I also have my children write a 250-400 word five-paragraph essay. Usually they write about something fun like their favorite vacation or sport. Completing the writing process just once over the summer keeps their writing skills fresh. If you are unsure what to look for in such an essay, I wrote an earlier blog for parents found here. Journaling is another writing activity that will help keep skills sharpened. You can find a list of topics on-line or just let your child’s creative juices flow. Sometimes my kids write a story, wonderful mementoes to save.

For students who are college bound, the ability to write a coherent five-paragraph essay is vital. Many college classes assign a single essay that is worth 10-25% of their final grade. Students who succeed in college learn that these essays take time, planning, and multiple drafts. Successful students tend to have a firm understanding of the writing process when they enter college.

In addition, I encourage ALL parents to complete a logic unit with their children. This is a great middle school age activity. Learning logic reinforces a student’s critical thinking skills. I found a useful workbook called “Logic Liftoff.” During one of our four week sessions, I ask my kids to complete one worksheet per day (Don’t worry, the answers are in the back of the book). My kids only complete this activity for one summer, yet this has led to some productive family discussions and a marked improvement in my children’s reasoning skills. It’s particularly moving when they use logic to defeat me in a friendly debate.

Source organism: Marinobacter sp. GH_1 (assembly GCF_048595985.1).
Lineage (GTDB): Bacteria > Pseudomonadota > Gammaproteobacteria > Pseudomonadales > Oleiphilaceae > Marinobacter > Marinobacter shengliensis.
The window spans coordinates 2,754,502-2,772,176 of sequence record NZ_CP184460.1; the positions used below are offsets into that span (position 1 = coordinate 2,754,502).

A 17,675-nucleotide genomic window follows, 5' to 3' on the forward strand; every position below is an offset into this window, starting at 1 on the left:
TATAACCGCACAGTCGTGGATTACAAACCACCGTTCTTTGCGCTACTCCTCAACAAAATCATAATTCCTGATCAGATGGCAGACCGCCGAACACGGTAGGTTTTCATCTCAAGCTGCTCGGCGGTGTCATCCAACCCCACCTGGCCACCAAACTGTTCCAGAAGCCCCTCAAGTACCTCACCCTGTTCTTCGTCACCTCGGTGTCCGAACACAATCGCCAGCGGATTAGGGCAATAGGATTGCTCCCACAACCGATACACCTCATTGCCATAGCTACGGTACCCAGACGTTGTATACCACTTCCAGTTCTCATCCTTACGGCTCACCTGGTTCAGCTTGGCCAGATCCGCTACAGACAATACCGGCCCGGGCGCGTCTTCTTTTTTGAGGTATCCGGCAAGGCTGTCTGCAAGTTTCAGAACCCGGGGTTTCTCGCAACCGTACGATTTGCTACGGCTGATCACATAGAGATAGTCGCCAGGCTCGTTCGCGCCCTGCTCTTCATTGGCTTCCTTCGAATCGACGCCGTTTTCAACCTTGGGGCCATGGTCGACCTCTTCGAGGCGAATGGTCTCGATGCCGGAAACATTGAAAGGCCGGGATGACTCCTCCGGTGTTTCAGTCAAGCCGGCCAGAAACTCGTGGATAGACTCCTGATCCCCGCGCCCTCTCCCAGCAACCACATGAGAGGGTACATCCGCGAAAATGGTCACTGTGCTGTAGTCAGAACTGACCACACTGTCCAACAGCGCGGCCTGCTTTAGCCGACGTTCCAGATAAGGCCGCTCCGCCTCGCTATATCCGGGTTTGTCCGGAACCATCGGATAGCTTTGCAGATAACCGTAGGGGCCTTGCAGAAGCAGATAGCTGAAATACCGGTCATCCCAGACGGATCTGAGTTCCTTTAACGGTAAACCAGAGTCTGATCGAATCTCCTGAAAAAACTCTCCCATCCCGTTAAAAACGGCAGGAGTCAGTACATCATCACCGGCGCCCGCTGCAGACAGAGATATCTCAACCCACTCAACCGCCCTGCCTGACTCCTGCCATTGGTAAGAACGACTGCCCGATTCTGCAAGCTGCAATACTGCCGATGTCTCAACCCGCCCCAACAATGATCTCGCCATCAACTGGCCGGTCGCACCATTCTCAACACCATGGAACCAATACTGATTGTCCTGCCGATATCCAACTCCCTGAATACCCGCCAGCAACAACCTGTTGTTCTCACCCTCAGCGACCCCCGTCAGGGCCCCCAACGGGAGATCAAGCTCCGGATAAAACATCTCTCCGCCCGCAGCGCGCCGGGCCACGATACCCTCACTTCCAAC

Finally, read, read, read!!! Let them read fun books, take them on a road trip to the local bookstore or library, but please encourage your child to read over the summer! College students have large amounts of reading to complete for each class. They must also be able to understand what they’re reading. Reading over the summer will help increase their speed and comprehension.

Parents, you have the power to truly make a difference in your children’s lives. If you want to give them an edge for the college years, complete the activities above in the summertime. For those who think they can’t help their kids, please know that I struggled with math my entire life, but the workbooks were something I could share/complete with my kids.  Please feel free to e-mail me if you have specific questions or if you need some help planning a five-paragraph essay. Also, please share this with any parent who might find this useful.

Good luck!